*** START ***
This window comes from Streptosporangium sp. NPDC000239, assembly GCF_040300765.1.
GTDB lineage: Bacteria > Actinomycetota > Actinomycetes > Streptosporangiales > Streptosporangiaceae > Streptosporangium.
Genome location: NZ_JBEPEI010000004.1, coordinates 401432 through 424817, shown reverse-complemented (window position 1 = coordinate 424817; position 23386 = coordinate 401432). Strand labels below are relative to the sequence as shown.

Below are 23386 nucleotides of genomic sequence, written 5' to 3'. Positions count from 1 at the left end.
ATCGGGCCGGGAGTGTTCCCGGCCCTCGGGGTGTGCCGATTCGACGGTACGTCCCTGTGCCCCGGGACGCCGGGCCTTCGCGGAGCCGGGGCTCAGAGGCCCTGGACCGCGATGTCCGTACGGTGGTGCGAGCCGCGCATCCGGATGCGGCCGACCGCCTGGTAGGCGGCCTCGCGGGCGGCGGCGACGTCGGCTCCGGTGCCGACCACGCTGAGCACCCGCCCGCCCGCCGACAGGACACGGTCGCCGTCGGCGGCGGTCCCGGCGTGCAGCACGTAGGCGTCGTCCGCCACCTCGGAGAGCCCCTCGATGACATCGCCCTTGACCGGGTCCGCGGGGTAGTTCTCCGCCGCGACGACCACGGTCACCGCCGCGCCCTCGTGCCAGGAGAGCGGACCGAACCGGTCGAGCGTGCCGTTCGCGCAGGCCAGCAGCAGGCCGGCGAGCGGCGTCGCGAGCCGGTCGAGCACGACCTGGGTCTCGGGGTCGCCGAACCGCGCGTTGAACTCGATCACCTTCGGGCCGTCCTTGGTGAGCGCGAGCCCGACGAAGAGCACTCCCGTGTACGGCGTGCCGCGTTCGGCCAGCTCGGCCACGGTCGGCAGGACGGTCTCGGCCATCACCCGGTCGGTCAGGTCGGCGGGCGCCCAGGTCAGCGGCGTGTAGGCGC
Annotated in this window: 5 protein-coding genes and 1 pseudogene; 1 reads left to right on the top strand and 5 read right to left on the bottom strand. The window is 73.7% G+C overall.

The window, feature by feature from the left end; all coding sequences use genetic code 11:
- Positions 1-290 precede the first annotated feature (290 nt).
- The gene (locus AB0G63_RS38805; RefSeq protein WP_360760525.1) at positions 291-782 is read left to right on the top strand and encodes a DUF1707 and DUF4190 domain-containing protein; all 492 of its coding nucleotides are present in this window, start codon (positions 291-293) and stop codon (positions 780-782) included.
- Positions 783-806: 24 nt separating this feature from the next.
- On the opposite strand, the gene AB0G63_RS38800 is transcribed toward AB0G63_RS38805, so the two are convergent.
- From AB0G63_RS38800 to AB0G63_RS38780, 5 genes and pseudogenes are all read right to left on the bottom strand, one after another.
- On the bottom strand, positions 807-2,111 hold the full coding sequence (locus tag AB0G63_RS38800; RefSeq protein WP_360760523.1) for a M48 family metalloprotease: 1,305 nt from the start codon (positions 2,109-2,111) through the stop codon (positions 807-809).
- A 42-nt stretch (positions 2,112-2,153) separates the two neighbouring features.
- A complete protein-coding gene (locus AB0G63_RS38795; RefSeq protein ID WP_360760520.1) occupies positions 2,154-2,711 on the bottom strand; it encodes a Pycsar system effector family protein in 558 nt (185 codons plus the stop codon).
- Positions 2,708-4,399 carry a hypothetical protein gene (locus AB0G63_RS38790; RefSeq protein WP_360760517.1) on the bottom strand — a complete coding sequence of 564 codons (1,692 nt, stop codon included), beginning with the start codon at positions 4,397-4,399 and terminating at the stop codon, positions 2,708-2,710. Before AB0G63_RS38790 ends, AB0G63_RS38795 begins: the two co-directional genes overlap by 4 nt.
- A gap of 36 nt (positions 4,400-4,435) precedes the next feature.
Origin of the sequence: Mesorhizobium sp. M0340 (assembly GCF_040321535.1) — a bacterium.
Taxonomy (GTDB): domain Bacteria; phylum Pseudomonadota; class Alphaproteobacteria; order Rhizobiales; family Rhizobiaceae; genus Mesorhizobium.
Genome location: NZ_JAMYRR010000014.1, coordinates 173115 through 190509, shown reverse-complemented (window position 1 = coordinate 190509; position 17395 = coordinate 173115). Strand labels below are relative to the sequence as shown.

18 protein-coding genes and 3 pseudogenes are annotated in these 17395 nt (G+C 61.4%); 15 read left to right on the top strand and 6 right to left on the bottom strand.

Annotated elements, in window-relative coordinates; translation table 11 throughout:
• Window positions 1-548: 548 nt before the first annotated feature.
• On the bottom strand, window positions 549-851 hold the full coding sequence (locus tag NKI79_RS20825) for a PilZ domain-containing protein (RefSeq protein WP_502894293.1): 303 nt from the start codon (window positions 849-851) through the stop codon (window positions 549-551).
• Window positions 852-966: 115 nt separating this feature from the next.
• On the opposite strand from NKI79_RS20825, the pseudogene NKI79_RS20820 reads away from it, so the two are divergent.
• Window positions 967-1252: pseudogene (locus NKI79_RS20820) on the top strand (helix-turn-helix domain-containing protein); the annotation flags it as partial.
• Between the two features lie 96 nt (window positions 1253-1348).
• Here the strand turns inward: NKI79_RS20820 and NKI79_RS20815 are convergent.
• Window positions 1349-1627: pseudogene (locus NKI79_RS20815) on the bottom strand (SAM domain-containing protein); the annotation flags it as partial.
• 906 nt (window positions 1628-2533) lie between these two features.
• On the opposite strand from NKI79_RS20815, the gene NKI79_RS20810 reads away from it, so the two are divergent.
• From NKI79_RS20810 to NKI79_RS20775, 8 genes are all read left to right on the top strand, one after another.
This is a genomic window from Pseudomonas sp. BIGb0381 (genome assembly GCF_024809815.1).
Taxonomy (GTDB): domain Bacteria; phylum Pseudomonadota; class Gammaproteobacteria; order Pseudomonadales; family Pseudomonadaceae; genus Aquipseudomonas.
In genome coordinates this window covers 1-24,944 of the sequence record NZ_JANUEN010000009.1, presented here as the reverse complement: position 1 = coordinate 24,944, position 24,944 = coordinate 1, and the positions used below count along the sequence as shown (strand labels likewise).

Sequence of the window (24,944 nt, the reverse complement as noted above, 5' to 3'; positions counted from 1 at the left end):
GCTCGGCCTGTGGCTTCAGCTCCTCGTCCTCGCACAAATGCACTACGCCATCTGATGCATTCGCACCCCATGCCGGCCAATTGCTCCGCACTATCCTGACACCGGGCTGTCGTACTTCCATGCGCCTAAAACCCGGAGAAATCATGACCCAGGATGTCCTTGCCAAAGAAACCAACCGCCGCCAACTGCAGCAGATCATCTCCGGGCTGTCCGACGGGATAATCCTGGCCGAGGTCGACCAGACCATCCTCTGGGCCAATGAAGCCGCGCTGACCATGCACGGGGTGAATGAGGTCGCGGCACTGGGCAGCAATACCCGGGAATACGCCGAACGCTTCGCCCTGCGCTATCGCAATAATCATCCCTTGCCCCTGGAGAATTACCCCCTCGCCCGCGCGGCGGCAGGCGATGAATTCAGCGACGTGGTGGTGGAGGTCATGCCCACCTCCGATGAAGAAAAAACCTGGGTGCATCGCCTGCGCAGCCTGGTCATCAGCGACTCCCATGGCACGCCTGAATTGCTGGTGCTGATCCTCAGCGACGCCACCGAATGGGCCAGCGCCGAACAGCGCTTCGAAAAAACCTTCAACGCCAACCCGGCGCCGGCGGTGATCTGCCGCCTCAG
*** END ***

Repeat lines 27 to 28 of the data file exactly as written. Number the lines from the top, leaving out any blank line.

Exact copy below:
• Window positions 967-1252: pseudogene (locus NKI79_RS20820) on the top strand (helix-turn-helix domain-containing protein); the annotation flags it as partial.
• Between the two features lie 96 nt (window positions 1253-1348).